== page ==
Comparative study on drain current conduction mechanisms of (100)- and (111)-silicon nanowire using a quantitative current model

Technical Paper
  • 6 Downloads

Abstract

Over the years, semiconductor nanowires have been extensively researched due to their electrical properties for implementation of nano-to-microscale field-effect transistors (FETs). In order to implement a nanowire integrated device, well-aligned arrays of silicon nanowire are necessary for scalable and repeatable mass production. Although there has been much research on various fabrication processes to implement arrayed silicon-nanowires, few studies on channel conduction mechanism and theoretical modeling have been conducted on top-down fabricated silicon nanowires. In this paper, a comparative study on electrical characteristics of (100)- and (111)-silicon nanowire using a quantitative current model is presented for high-performance silicon-nanowire devices. Compared to silicon nanowire using (100)-silicon, one of the advantages of using (111)-silicon is that it can control the height and width of silicon nanowire through a sequential deep-silicon-etching process. According to the operation mechanism of the silicon-nanowire FET, the height of the silicon nanowire needs to be minimized to achieve high on/off-current ratio and low power consumption at off-state. Using (111)-silicon, it is possible to define height and width independently, which can result in higher performance characteristics.

Notes

Acknowledgement

This work was supported by the National Research Foundation of Korea (NRF) grant funded by the Korea government (MSIP; Ministry of Science, ICT & Future Planning) (No. NRF-2017R1C1B5017561).

Supplementary material

542_2018_3898_MOESM1_ESM.docx (128 kb)
Supplementary material 1 (DOCX 127 kb)

References

  1. An S, Lee J, Kim Y, Kim T, Jin D, Min H, Chung H, Kim S (2010) 47.2: 2.8 inch WQVGA flexible AMOLED using high performance low temperature polysilicon TFT on plastic substrates. In: SID symposium digest of technical papers, vol. 41, no. 1, pp. 706–709. Blackwell Publishing LtdGoogle Scholar
  2. Barwicz T, Klein L, Koester SJ, Hamann H (2010) Silicon nanowire piezoresistance: impact of surface crystallographic orientation. Appl Phys Lett 97(2):023110CrossRefGoogle Scholar
  3. Colinge J-P (2004) Silicon-on-insulator technology: materials to VLSI. Springer Science & Business Media, New YorkGoogle Scholar
  4. Duarte JP, Choi S, Moon D, Choi Y (2011) Simple analytical bulk current model for long-channel double-gate junctionless transistors. IEEE Electron Device Lett 32:704–706CrossRefGoogle Scholar
  5. Fu Y, Cai X, Wu H, Lv Z, Hou S, Peng M, Yu S, Zou D (2012) Fiber supercapacitors utilizing pen ink for flexible/wearable energy storage. Adv Mater 24(42):5713–5718CrossRefGoogle Scholar
  6. Gaidarzhy A, Zolfagharkhani G, Badzey RL, Mohanty P (2005) Evidence for quantized displacement in macroscopic nanomechanical oscillators. Phys Rev Lett 94:030402CrossRefGoogle Scholar
  7. Garnett E, Yang P (2008) Silicon nanowire radial p–n junction solar cells. J Am Chem Soc 130(29):9224–9225CrossRefGoogle Scholar
  8. Georgiev VP, Mirza MM, Dochioiu A, Adamu-Lema F, Amoroso SM, Towie E, Riddet C, MacLaren DA, Asenov A, Paul DJ (2017) Experimental and simulation study of silicon nanowire transistors using heavily doped channels. IEEE Trans Nanotechnol 16(5):727–735CrossRefGoogle Scholar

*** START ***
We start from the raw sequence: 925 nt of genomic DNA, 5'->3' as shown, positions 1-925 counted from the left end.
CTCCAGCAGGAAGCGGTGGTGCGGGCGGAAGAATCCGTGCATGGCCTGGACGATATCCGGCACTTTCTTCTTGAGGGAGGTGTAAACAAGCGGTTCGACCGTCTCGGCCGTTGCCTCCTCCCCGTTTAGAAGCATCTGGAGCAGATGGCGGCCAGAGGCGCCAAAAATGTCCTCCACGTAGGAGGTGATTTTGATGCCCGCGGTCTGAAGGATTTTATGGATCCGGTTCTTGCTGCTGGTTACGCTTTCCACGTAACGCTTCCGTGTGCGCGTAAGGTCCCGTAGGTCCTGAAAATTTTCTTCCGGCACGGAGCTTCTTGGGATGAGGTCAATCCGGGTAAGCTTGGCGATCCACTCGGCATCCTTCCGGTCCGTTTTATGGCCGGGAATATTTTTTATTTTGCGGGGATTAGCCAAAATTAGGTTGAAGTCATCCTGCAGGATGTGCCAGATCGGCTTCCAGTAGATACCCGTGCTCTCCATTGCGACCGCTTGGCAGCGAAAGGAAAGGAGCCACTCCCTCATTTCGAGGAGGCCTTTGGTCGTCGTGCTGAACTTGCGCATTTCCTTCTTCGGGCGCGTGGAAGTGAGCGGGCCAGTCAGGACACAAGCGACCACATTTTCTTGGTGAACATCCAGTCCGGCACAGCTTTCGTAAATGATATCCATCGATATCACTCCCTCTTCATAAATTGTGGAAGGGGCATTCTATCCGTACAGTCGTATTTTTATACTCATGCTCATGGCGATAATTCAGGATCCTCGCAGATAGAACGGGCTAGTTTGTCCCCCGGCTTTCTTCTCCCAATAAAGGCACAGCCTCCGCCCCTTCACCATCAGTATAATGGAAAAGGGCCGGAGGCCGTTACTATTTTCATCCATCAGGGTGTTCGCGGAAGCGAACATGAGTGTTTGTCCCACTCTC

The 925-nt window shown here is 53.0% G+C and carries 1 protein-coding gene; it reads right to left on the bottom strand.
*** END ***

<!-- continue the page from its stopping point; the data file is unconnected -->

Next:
9. He R, Yang P (2006) Giant piezoresistance effect in silicon nanowires. Nat Nanotechnol 1:42–46CrossRefGoogle Scholar
  10. Koumela A, Mercier D, Dupre C, Jourdan G, Marcoux C, Ollier E, Purcell ST, Duraffourg L (2011) Piezoresistance of top-down suspended Si nanowires. Nanotechnology 20(39):395701CrossRefGoogle Scholar
  11. Lee S (2017) Top–down fabrication of silicon-nanowire arrays for large-scale integration on a flexible substrate for achieving high-resolution neural microelectrodes. Microsyst Technol 23:491–498CrossRefGoogle Scholar
  12. Lee KN, Jung SW, Shin KS, Kim WH, Lee MH, Seong WK (2008) Fabrication of suspended silicon nanowire arrays. Small 4(5):642–648CrossRefGoogle Scholar
  13. Oproglidis TA, Karatsori TA, Barraud S, Ghibaudo G, Dimitriadis CA (2017) Leakage current conduction in metal gate junctionless nanowire transistors. Solid State Electron 131:20–23CrossRefGoogle Scholar
  14. Pratap Y, Kumar M, Kabra S, Haldar S, Gupta RS, Gupta M (2017) Analytical modeling of gate-all-around junctionless transistor based biosensors for detection of neutral biomolecule species. J Comput Electron 17(1):1–9Google Scholar
  15. Shahrjerdi D, Bedell S (2012) Extremely flexible nanoscale ultrathin body silicon integrated circuits on plastic. Nano Lett 13(1):315–320CrossRefGoogle Scholar
  16. Trevisoli RD, Doria RT, de Souza M, Das S, Ferain I, Pavanello MA (2012) Surface-potential-based drain current analytical model for triple-gate junctionless nanowire transistors. IEEE Trans Electron Devices 59:3510–3518CrossRefGoogle Scholar
  17. Weber WM, Mikolajick T (2017) Silicon and germanium nanowire electronics: physics of conventional and unconventional transistors. Rep Prog Phys 80:066502CrossRefGoogle Scholar
  18. Woo J, Choi J, Choi Y (2013) Analytical threshold voltage model of junctionless double-gate MOSFETs with localized charges. IEEE Trans Electron Devices 60:2951–2955CrossRefGoogle Scholar
  19. Zhong Z, Qian F, Wang D, Lieber CM (2003) Synthesis of p-type gallium nitride nanowires for electronic and photonic nanodevices. Nano Lett 3(3):343–346CrossRefGoogle Scholar

Copyright information

© Springer-Verlag GmbH Germany, part of Springer Nature 2018

Authors and Affiliations

  1. 1.Department of Biomedical EngineeringKyung Hee UniversityYonginRepublic of Korea

Personalised recommendations